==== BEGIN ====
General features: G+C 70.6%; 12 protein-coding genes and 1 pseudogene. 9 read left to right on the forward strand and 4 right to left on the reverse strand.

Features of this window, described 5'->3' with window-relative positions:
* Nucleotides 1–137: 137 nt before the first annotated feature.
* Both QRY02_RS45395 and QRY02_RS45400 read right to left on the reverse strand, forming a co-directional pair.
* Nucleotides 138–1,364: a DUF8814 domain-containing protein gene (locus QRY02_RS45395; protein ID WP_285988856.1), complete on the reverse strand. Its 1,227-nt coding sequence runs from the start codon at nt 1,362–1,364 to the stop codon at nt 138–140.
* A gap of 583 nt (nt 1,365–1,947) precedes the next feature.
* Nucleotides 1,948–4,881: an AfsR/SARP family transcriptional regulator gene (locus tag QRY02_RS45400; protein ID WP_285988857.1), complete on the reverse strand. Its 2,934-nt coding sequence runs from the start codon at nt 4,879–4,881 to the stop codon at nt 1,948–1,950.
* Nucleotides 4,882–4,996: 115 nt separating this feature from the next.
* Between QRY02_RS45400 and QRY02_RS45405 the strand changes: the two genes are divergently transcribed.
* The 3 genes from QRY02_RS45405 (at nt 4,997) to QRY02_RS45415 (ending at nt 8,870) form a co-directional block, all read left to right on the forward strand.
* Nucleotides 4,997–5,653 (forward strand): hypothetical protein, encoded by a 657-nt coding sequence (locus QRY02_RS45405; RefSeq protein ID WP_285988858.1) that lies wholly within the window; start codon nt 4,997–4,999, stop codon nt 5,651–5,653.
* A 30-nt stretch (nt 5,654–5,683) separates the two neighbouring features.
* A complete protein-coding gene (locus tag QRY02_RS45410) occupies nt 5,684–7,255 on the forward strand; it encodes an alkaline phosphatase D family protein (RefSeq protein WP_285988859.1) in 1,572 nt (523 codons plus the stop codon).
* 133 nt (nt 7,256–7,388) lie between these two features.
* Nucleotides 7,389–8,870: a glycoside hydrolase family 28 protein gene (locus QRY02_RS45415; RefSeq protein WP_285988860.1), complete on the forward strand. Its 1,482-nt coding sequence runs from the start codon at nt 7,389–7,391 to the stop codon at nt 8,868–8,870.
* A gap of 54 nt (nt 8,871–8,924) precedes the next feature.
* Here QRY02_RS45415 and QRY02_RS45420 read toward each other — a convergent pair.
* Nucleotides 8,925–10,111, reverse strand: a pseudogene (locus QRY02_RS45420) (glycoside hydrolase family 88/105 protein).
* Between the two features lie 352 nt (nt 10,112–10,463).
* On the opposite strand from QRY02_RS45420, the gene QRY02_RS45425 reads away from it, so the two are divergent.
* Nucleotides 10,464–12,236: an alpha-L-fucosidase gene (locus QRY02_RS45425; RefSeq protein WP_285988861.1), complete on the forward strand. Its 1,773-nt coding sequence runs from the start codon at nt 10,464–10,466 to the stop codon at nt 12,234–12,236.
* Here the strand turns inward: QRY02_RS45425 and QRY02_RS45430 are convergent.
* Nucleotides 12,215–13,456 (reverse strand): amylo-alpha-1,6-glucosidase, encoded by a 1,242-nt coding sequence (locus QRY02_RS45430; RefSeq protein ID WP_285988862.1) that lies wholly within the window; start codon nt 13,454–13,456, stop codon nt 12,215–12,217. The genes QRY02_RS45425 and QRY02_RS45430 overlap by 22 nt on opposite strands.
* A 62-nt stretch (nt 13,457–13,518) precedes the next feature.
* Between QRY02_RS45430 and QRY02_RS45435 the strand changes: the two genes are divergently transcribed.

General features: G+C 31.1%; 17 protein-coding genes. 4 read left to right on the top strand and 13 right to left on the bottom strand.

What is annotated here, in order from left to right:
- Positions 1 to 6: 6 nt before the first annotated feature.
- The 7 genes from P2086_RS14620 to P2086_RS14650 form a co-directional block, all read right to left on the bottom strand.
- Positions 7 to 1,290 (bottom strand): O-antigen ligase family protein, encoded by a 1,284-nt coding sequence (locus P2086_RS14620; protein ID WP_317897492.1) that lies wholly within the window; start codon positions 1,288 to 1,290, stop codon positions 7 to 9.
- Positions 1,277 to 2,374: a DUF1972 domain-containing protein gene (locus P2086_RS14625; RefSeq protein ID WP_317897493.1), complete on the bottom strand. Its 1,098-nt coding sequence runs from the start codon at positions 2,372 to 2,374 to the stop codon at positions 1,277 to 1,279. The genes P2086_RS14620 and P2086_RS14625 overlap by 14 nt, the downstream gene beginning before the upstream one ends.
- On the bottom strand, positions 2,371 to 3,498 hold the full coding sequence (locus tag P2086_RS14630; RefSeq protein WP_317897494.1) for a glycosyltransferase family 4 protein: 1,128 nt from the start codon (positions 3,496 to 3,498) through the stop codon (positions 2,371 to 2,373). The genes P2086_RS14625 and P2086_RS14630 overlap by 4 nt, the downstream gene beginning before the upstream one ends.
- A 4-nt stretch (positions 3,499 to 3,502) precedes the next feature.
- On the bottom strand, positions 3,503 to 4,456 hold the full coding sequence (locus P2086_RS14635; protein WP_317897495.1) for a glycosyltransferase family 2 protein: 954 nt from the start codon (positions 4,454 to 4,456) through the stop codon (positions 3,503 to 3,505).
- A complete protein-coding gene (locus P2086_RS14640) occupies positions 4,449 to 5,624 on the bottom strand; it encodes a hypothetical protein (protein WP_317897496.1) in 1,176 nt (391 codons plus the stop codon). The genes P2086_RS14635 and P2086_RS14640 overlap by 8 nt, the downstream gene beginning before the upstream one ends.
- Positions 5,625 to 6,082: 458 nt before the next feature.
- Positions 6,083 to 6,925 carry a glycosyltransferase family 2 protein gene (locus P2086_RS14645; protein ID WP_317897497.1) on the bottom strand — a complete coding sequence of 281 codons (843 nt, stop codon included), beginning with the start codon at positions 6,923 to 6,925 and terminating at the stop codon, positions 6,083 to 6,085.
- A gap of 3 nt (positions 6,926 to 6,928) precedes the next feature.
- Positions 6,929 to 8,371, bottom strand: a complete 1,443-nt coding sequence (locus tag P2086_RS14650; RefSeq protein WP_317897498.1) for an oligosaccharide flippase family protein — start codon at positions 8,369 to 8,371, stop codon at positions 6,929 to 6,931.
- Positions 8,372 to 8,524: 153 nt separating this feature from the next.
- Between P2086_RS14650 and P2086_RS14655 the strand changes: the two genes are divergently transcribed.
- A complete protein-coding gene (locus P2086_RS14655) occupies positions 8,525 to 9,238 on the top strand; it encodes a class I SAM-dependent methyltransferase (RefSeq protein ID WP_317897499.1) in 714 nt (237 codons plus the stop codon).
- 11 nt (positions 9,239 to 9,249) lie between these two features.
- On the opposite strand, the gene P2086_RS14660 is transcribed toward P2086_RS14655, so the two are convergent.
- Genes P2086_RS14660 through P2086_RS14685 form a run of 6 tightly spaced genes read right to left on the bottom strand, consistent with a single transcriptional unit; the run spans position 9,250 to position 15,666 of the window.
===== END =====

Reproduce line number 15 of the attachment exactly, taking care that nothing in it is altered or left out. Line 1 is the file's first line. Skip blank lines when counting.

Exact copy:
* Nucleotides 7,389–8,870: a glycoside hydrolase family 28 protein gene (locus QRY02_RS45415; RefSeq protein WP_285988860.1), complete on the forward strand. Its 1,482-nt coding sequence runs from the start codon at nt 7,389–7,391 to the stop codon at nt 8,868–8,870.